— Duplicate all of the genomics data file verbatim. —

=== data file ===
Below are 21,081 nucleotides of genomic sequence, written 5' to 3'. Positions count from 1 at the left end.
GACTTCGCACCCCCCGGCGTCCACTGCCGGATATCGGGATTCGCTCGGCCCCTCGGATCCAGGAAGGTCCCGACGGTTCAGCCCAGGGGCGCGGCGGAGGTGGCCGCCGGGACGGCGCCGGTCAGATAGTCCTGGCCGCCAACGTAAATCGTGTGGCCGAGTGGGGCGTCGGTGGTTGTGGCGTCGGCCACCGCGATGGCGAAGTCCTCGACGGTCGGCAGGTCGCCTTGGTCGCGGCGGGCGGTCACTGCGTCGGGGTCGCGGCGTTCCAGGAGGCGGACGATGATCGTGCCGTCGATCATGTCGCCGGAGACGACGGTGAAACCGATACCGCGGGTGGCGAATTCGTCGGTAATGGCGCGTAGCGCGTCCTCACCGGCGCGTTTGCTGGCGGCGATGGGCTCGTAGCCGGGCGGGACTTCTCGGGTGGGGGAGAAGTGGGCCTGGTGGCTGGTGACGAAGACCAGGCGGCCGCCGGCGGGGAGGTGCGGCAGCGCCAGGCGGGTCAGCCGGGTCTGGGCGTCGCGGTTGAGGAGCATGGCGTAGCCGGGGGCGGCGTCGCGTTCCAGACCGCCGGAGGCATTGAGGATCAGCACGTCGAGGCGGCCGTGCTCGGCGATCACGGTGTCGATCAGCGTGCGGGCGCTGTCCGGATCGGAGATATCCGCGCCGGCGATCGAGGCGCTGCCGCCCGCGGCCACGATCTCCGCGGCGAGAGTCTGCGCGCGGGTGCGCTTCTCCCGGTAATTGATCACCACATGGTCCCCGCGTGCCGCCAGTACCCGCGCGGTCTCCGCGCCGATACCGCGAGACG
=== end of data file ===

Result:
Below are 21,081 nucleotides of genomic sequence, written 5' to 3'. Positions count from 1 at the left end.
GACTTCGCACCCCCCGGCGTCCACTGCCGGATATCGGGATTCGCTCGGCCCCTCGGATCCAGGAAGGTCCCGACGGTTCAGCCCAGGGGCGCGGCGGAGGTGGCCGCCGGGACGGCGCCGGTCAGATAGTCCTGGCCGCCAACGTAAATCGTGTGGCCGAGTGGGGCGTCGGTGGTTGTGGCGTCGGCCACCGCGATGGCGAAGTCCTCGACGGTCGGCAGGTCGCCTTGGTCGCGGCGGGCGGTCACTGCGTCGGGGTCGCGGCGTTCCAGGAGGCGGACGATGATCGTGCCGTCGATCATGTCGCCGGAGACGACGGTGAAACCGATACCGCGGGTGGCGAATTCGTCGGTAATGGCGCGTAGCGCGTCCTCACCGGCGCGTTTGCTGGCGGCGATGGGCTCGTAGCCGGGCGGGACTTCTCGGGTGGGGGAGAAGTGGGCCTGGTGGCTGGTGACGAAGACCAGGCGGCCGCCGGCGGGGAGGTGCGGCAGCGCCAGGCGGGTCAGCCGGGTCTGGGCGTCGCGGTTGAGGAGCATGGCGTAGCCGGGGGCGGCGTCGCGTTCCAGACCGCCGGAGGCATTGAGGATCAGCACGTCGAGGCGGCCGTGCTCGGCGATCACGGTGTCGATCAGCGTGCGGGCGCTGTCCGGATCGGAGATATCCGCGCCGGCGATCGAGGCGCTGCCGCCCGCGGCCACGATCTCCGCGGCGAGAGTCTGCGCGCGGGTGCGCTTCTCCCGGTAATTGATCACCACATGGTCCCCGCGTGCCGCCAGTACCCGCGCGGTCTCCGCGCCGATACCGCGAGACG